By now, you are probably aware of the power social media and the Internet have in the modern marketing and public relations landscape. Those in PR are no longer dependent on the traditional media to build awareness of a brand or to spread a brand’s message, as this 2012 Fast Company interview highlighting updated best practices for B2B PR explains.
While many B2B companies are launching social media and other campaigns to better reach and interact with their customers, a few obstacles stand in the way. One is that B2B products and services tend to be fairly commonplace, and thus not necessarily very exciting. Another is that B2B marketers often forget that they are talking to actual people, even though they are targeting their company and product to a business.
You might not be able to be as creative or casual with a B2B campaign as you would be with one for a B2C company, but that doesn’t mean you can’t borrow a few tricks from the B2C toolbox to spice things up.
There are two things to remember when working on a B2B campaign: you, a human, are creating it, and it will be looked at by other humans. Few, if any, people want to look at something that feels as if it has been created by a machine. If you’re trying to create something that is very formal and stiff, you’ll start to bore yourself, too.
You can add personality to a B2B campaign in a variety of ways. A look at successful campaigns from other major companies can give you an idea of what works and what doesn’t.
Olivia Perek over at the New Breed Marketing Blog highlights campaigns from General Electric, as well as one from American Express and another from a shipping company. As Perek notes, GE’s campaign focus on the people behind its products. A series of videos featured people using GE products for the first time, such as a pregnant woman in a remote location, receiving her first ultrasound. To promote its new smart air conditioner, the company focused on the man who came up with the concept, adding humanity to what would otherwise be a fairly dry topic.
Think of it this way: The people at the companies you are trying to reach might benefit from using your product or service. But, they might not be able to see the benefit of that product or service until you show how others who are similar to them use and take advantage of it.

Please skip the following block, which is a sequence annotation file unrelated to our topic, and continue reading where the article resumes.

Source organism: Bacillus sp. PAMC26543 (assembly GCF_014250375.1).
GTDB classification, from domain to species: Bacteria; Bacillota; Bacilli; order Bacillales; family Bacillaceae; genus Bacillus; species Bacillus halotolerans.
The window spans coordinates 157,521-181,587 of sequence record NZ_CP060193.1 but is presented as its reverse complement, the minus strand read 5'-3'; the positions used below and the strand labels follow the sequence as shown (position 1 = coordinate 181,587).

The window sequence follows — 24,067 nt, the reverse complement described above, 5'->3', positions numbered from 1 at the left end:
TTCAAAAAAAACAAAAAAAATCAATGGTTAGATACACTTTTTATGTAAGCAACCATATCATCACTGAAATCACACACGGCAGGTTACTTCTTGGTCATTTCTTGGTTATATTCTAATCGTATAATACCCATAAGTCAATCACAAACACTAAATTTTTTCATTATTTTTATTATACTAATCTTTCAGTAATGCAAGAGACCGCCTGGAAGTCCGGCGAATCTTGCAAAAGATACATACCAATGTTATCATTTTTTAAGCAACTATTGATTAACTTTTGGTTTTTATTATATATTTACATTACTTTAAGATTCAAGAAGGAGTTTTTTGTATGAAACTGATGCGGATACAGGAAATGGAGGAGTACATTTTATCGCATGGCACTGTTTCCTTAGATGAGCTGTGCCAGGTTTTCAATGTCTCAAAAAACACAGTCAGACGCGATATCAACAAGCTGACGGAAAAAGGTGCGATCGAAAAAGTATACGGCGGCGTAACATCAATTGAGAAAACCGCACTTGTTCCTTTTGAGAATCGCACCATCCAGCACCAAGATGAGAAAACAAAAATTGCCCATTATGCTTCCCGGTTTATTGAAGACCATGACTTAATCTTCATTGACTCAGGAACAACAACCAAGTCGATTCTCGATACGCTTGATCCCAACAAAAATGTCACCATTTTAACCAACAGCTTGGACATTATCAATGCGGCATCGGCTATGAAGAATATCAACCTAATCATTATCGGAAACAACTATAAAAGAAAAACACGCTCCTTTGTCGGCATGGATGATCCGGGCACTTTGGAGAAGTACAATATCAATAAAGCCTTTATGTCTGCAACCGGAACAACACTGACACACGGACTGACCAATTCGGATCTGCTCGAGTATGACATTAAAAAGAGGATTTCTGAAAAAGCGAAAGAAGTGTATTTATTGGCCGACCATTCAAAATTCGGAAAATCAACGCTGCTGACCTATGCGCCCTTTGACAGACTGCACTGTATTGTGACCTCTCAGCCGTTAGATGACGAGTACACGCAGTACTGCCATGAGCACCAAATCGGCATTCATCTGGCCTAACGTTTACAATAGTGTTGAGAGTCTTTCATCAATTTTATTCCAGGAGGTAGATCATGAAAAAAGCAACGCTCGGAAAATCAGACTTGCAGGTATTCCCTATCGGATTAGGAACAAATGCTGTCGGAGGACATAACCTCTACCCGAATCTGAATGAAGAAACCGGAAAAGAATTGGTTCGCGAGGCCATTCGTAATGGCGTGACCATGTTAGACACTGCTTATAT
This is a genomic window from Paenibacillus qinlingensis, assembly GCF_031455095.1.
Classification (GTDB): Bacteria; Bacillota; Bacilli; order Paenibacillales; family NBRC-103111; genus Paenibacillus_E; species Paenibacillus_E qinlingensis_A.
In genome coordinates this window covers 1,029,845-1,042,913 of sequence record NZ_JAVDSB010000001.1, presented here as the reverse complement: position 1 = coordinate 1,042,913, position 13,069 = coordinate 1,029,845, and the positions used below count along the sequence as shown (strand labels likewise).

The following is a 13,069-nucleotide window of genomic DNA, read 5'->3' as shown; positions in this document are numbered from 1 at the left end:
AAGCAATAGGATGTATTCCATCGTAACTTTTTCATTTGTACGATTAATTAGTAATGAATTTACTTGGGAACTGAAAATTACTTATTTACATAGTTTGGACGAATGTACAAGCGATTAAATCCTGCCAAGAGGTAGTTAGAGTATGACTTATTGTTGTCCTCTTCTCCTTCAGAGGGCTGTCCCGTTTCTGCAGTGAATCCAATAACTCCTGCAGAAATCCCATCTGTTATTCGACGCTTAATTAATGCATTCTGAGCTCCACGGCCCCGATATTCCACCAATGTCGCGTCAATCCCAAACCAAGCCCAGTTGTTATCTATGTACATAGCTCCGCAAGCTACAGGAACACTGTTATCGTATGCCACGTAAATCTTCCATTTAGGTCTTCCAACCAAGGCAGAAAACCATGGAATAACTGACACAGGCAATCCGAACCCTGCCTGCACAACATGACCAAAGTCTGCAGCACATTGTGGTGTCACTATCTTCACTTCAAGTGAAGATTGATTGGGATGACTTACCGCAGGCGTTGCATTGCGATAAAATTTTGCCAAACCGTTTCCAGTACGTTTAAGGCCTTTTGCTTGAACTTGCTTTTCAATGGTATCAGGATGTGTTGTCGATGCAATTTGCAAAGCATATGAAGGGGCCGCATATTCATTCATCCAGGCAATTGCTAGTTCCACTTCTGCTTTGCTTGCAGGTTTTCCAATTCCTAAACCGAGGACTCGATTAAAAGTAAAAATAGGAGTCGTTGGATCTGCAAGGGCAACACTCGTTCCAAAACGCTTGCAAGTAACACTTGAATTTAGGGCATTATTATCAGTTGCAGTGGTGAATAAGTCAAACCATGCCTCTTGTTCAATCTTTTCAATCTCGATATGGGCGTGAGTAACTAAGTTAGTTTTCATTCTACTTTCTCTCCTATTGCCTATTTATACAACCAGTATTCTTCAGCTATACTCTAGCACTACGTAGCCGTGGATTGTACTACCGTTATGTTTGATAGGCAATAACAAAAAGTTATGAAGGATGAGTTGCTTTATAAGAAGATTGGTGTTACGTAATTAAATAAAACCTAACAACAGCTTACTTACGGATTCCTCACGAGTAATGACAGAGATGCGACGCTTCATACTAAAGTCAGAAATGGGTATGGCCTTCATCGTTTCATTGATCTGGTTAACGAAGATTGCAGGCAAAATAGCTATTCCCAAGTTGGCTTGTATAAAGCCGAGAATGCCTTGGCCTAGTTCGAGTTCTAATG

Get Culturally Relevant
Should you make a pop culture reference in a B2B campaign? Absolutely, especially if you can tie that reference into what the company is offering. Stay on top of what’s going on in terms of breaking news and culture, and use what works with your company.
Along with borrowing cultural references from B2C campaigns, you can also look to a few to see what not to do. Some B2C companies have made major missteps when trying to work current memes or hashtags into their marketing (see: DiGiorno’s tweet from September of last year). Before you work anything that’s trending into a campaign, be sure that you know exactly what the trend is referencing.
Move Beyond Text
B2B PR is traditionally very text based, from white papers to press releases. But, text isn’t the only way to convey a message, nor is it necessarily the best most effective way to reach your audience, as screens get smaller and attention spans shorter. Think beyond white papers, press releases, and blog posts and try experimenting with images, such as infographics, to get your message across. Podcasting, which is experiencing a bit of a renaissance, thanks to the popularity of Serial, can also be a great way to bring B2C techniques to a B2B campaign.
Perhaps the most important thing to remember when trying to add some B2C pizazz to a B2B campaign is that it’s all about balance. You don’t want to be stiff and formal, but you also don’t want to risk alienating the business community by being too relaxed and informal. Aim for funny and engaging, but stop short of looking as though you are trying too hard.